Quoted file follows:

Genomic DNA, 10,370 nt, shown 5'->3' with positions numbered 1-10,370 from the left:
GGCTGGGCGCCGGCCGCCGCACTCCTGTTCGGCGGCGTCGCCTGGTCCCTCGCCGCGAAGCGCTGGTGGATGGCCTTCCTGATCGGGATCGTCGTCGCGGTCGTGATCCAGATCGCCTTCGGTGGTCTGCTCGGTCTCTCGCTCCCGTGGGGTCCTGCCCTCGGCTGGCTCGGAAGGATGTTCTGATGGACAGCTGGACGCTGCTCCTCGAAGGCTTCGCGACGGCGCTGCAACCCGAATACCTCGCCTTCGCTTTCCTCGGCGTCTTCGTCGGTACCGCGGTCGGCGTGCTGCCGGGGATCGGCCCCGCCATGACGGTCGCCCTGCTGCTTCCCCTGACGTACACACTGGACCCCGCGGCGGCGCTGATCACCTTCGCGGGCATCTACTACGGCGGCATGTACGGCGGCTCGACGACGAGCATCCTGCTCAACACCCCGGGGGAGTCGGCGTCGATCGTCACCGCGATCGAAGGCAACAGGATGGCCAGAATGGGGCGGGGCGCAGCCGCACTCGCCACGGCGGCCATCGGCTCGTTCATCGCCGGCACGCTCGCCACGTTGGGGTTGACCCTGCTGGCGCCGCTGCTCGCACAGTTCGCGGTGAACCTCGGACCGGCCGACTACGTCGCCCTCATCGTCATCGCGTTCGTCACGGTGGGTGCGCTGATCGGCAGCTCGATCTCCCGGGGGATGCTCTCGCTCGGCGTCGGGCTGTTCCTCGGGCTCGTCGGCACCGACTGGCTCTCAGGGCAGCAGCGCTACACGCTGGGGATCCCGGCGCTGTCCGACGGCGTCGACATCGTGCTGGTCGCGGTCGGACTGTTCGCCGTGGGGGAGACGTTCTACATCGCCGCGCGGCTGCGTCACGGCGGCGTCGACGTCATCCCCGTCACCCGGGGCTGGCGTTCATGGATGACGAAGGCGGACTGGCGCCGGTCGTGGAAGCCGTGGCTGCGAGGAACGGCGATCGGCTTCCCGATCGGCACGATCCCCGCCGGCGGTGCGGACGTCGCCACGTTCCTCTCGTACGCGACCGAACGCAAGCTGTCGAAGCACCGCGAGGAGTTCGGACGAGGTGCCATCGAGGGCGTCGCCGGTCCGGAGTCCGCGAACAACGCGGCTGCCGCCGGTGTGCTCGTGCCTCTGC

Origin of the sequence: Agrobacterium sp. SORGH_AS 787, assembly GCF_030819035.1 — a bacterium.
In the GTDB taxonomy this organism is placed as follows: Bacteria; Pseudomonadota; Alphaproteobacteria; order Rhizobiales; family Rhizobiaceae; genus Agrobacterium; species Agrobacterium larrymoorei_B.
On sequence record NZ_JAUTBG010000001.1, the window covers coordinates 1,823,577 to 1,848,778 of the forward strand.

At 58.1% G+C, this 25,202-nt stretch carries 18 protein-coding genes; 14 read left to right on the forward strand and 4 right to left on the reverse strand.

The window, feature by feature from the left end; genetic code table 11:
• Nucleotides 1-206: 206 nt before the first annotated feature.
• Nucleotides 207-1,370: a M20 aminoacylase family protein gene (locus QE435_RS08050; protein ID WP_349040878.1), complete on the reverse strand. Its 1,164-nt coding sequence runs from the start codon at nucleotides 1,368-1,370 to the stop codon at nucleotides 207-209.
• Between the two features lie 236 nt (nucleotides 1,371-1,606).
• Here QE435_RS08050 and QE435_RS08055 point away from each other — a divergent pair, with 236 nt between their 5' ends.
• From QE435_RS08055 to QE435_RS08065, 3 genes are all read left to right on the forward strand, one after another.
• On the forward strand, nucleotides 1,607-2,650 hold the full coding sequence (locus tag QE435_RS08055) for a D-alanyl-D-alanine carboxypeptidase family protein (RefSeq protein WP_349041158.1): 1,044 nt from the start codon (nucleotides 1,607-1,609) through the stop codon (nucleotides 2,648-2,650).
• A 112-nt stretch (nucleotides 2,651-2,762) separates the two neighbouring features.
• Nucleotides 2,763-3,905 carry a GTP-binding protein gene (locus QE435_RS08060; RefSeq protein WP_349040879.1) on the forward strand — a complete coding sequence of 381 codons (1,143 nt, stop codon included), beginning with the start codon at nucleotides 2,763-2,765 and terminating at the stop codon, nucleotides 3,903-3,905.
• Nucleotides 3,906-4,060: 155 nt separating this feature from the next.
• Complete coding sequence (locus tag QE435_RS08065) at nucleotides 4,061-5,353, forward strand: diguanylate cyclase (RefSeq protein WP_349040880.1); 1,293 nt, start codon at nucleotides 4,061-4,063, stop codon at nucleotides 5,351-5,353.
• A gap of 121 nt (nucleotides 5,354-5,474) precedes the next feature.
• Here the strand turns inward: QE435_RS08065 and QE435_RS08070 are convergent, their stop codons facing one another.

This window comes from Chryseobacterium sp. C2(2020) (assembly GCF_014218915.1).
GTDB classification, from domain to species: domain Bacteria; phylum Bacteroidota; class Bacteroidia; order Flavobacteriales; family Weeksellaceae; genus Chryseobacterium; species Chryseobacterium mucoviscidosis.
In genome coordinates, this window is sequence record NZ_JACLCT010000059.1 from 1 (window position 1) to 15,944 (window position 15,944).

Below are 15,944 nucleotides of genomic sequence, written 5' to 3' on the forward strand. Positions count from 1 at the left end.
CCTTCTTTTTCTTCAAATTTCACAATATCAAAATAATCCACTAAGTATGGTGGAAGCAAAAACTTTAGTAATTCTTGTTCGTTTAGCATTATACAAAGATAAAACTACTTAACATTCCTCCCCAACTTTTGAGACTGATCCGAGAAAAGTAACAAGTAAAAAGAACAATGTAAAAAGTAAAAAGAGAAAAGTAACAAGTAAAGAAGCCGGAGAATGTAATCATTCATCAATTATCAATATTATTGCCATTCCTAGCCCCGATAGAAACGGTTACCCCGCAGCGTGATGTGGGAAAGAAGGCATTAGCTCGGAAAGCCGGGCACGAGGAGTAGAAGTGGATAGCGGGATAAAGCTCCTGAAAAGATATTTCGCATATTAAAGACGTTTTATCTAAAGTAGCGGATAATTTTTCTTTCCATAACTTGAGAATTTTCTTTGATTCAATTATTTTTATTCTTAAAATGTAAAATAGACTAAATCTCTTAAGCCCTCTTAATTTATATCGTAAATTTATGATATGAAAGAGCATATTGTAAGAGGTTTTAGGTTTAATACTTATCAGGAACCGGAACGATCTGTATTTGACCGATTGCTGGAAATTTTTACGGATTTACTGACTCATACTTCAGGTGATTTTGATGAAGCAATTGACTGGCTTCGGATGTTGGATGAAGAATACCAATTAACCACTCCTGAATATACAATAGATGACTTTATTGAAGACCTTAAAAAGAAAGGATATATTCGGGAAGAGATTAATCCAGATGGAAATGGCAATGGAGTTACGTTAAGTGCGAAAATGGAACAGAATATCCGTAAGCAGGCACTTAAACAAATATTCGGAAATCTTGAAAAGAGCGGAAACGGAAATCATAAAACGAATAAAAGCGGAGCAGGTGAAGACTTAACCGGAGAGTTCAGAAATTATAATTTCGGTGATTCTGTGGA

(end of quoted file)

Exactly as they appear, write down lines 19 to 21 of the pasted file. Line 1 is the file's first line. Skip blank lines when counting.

• Here the strand turns inward: QE435_RS08065 and QE435_RS08070 are convergent, their stop codons facing one another.

This window comes from Chryseobacterium sp. C2(2020) (assembly GCF_014218915.1).
GTDB classification, from domain to species: domain Bacteria; phylum Bacteroidota; class Bacteroidia; order Flavobacteriales; family Weeksellaceae; genus Chryseobacterium; species Chryseobacterium mucoviscidosis.